When I booked this historic hotel, I had a feeling it would appeal to me, and it certainly does! It started life in the 1920s as a very grand Elk’s Hall, but was sold in 1985 and became an antiques mall with the restaurant on the main level. In 2013 a young Centralia couple bought the building with the goal of restoring the ball room and other event rooms, and making the hotel rooms once again available to the public. They have done a wonderful job of restoring the old building, with the view of hosting weddings and other events in addition to hotel guests. I hate to think how much it has cost them to bring the building to the point it is today!

I’m going to try to promote the hotel and this historic city, since driving to Centralia is an easy trip for those who live in Victoria, Vancouver and the Lower Mainland of BC, as well as from anywhere in Western Washington or Oregon. The bonus for Tesla owners is that there is a Supercharger in Centralia with outlet stores adjacent, and it is just a five minute drive to the hotel and the city’s historic district.

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Total Solar Eclipse Day in Monmouth, OR

2017 Total Solar Eclipse – Oregon road trip

August 21, 2017 – Total Solar Eclipse Day in Monmouth, Oregon

My alarm is set for 5:00AM, but I wake up at 4:30AM, so decide to get up and start my journey early from Newberg to Monmouth, to the line of totality. The traffic on the road is quite heavy but it moves well, so the trip takes me just under an hour. After I arrive in Monmouth, there is a bit of confusion about our meeting point, but after a phone call to check-in with my two observing buddies I meet them on the astroturf field they have picked out for us. We are setting up at 6:45AM, before the staff at Western Oregon University are ready for us, but they are happy to have us there, so we get prime parking spots by the entrance to the field.

Solar Corona & prominences - photo by John McDonald - used with permission
Solar Corona & prominences – photo by John McDonald – used with permission

Six more of my group from Victoria show up at the same location to observe the eclipse together, which is a lot of fun. I take some video of the people on the field as well as our group to capture some of the pre-eclipse excitement. Unfortunately I am so excited during the eclipse, I lose my concentration when totality hits and forget to remove my solar filter from my camera’s telephoto lens, so all my photos of totality are black!

That said, this is perhaps the prettiest Total Solar Eclipse I have ever observed. Viewing through my binoculars reveals spectacular Diamond Rings both as totality starts (C2) and as it ends (C3), and there is a whole row of Bailey’s Beads, a good number of Solar Prominences, and the Sun’s corona has beautiful plasma streamers flowing off into space in several directions. Venus shows itself near the Sun visually before totality, so I take a wide field photo with my iPhone to capture the moment.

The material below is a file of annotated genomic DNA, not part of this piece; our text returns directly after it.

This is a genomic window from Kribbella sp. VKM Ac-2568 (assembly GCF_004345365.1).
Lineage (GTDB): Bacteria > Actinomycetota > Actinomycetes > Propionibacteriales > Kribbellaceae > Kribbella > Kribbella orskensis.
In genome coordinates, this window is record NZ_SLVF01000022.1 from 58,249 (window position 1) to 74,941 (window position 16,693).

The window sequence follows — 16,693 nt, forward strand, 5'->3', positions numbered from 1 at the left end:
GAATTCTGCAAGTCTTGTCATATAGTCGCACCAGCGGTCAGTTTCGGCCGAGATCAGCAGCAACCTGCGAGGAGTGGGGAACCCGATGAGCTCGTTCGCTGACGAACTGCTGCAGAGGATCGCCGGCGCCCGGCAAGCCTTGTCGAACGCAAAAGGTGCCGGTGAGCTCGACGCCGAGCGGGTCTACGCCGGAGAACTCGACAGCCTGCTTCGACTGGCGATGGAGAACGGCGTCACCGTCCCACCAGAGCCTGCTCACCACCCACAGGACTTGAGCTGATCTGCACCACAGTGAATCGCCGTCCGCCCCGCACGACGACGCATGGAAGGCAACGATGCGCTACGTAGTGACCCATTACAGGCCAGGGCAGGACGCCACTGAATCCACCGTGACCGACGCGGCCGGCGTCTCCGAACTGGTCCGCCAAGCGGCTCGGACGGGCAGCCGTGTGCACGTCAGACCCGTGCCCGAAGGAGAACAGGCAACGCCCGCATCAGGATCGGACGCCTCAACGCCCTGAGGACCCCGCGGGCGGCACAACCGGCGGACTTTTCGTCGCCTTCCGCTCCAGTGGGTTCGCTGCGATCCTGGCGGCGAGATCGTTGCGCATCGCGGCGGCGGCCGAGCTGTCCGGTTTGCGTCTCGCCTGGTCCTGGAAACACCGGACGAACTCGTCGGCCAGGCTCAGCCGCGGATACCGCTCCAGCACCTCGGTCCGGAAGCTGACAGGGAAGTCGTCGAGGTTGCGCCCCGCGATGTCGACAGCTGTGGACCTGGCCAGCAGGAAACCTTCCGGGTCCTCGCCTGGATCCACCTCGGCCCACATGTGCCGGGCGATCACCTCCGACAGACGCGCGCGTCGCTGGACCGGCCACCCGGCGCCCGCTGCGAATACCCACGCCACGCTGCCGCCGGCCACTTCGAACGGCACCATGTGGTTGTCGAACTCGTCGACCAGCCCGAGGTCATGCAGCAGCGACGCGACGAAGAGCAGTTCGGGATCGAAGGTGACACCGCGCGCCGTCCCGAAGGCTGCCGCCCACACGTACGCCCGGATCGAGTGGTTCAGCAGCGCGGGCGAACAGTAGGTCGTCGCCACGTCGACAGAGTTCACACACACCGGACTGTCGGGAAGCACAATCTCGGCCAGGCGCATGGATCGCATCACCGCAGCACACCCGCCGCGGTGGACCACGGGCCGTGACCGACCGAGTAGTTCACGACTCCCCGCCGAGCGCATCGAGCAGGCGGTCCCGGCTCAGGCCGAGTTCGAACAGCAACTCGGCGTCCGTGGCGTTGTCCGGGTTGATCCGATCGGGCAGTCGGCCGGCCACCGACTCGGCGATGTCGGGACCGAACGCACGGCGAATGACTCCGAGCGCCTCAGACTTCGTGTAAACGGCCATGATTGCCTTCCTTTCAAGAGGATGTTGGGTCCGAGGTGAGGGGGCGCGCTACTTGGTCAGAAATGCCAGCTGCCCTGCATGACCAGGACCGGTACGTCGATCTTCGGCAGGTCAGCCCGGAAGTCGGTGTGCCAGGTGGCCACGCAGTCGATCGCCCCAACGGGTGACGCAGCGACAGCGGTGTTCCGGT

My Observing Report – a technical report of observational details, equipment used, location, fellow observers, and photographs

Gallery of Total Solar Eclipse photos taken by my fellow amateur astronomers (including my own photos) who are all members of the Royal Astronomical Society of Canada, Victoria Centre

2017 Total Solar Eclipse - phases banner
2017 Total Solar Eclipse – phases to totality

After we pack up our gear, our group goes to the Yeasty Beasty cafe in Monmouth for lunch. The cafe have eclipse-themed menus for both their beer and food. After sharing our experiences and decompressing a bit, I say my goodbyes and start the drive north to my hotel in Newberg. Some of the group follow me north, however the Tesla in-vehicle navigation suddenly routes us off Highway 99W which I took this morning, and takes us over several back roads before joining the highway again at McMinnville Airport. My friends peel off before I reach the highway, since they have an AirB&B rented in the area.

Once I rejoin the highway, I can see why the navigation redirected me over the back roads (Hwy 22 & 221) – the traffic on state highway 99W is at a near stand still. I creep along 99W for the last 10 miles to Newberg, taking two more hours! I’m concerned I won’t have enough battery power in my Tesla Model S to make it, so I turn off the air conditioning and put the car in Econo Mode to save as much power as possible. It is hellishly hot this afternoon, reaching 36ºC on the highway as we all sit there. Needless to say, I’m exhausted by the time I reach my hotel, some three hours after leaving Monmouth, however my car arrives with a comfortable 50% charge level, so in hindsight I had nothing to worry about!

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Lakewood to Newberg

2017 Total Solar Eclipse – Oregon road trip

August 20, 2017 – Lakewood, WA to Newburg, OR